Trial continued for former leader of Civil Defence Forces militia Samuel Hinga Norman, indicted by UN Special Court for crimes against humanity during civil war: President Kabbah subpoenaed to testify. In local trial, former Revolutionary United Front rebel spokesman Omrie Golley and 2 co-defendants charged with treason boycotted proceedings alleging judge biased.
UN Integrated Office in Sierra Leone began mandate 1 January to help consolidate peace and prepare for elections, after UNAMSIL departure. Former rebel Revolutionary United Front spokesman Omrie Golley arrested and charged with treason; case adjourned to 7 February.
UNAMSIL 5-year mission ended with departure of last peacekeepers 15 December. Opposition leader Charles Margai arrested 7 December on conspiracy charges in connection with November harassment of Vice President Berewa by Margai supporters. Situation remained tense amidst threats of violence from Margai supporters as hearing adjourned until 12 January.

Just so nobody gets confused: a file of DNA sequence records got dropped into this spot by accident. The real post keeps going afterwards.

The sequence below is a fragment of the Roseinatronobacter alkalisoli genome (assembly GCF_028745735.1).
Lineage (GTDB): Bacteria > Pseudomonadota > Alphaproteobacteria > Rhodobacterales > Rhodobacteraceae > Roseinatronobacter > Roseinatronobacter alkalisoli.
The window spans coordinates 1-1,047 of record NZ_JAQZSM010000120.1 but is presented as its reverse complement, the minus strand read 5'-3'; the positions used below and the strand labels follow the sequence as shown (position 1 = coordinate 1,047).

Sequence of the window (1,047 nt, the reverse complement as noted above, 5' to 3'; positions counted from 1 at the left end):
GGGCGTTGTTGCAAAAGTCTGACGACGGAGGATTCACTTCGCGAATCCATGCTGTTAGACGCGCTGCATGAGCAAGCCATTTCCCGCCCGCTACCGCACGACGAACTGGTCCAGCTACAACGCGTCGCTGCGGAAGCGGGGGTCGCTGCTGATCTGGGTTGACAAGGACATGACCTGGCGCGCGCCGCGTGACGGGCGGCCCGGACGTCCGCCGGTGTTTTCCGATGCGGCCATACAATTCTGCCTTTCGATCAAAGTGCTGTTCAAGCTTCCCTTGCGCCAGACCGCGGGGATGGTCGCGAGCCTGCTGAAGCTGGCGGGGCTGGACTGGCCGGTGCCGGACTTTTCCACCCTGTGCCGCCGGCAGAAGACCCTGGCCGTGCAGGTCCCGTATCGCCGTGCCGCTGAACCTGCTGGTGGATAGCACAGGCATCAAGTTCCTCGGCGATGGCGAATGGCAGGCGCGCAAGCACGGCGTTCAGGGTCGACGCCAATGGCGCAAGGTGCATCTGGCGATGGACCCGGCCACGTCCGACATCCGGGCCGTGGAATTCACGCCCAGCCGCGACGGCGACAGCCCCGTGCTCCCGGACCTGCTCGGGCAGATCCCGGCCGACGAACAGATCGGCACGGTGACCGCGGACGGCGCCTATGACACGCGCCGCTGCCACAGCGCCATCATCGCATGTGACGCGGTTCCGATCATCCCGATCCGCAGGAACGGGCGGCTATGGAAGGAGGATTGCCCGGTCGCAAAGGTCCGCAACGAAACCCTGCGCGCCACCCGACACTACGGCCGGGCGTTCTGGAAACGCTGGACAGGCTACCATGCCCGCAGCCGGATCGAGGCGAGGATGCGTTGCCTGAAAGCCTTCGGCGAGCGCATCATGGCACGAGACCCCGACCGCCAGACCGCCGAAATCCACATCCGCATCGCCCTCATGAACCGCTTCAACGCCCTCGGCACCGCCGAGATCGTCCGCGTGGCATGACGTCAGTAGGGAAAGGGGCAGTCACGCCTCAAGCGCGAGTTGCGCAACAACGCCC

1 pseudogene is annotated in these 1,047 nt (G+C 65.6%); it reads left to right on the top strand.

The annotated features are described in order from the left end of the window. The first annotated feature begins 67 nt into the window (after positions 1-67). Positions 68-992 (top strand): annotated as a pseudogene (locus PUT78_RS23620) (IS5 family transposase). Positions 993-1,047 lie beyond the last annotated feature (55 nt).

Tensions escalated between Vice President Berewa and opposition leader Margai, threatening political turmoil. Margai arrested on charges of provoking instability after his supporters reportedly harassed Berewa 21 November, later released on bail. Violent protests after arrest; situation somewhat defused upon Margai’s release. Media censorship continued but journalist Paul Kamara released 30 November. Anticorruption Commissioner Val Collier sacked; considered blow to commission’s independence. UN Security Council authorised UNMIL to arrest Charles Taylor and transfer him to Sierra Leone Court if he returns to Liberia.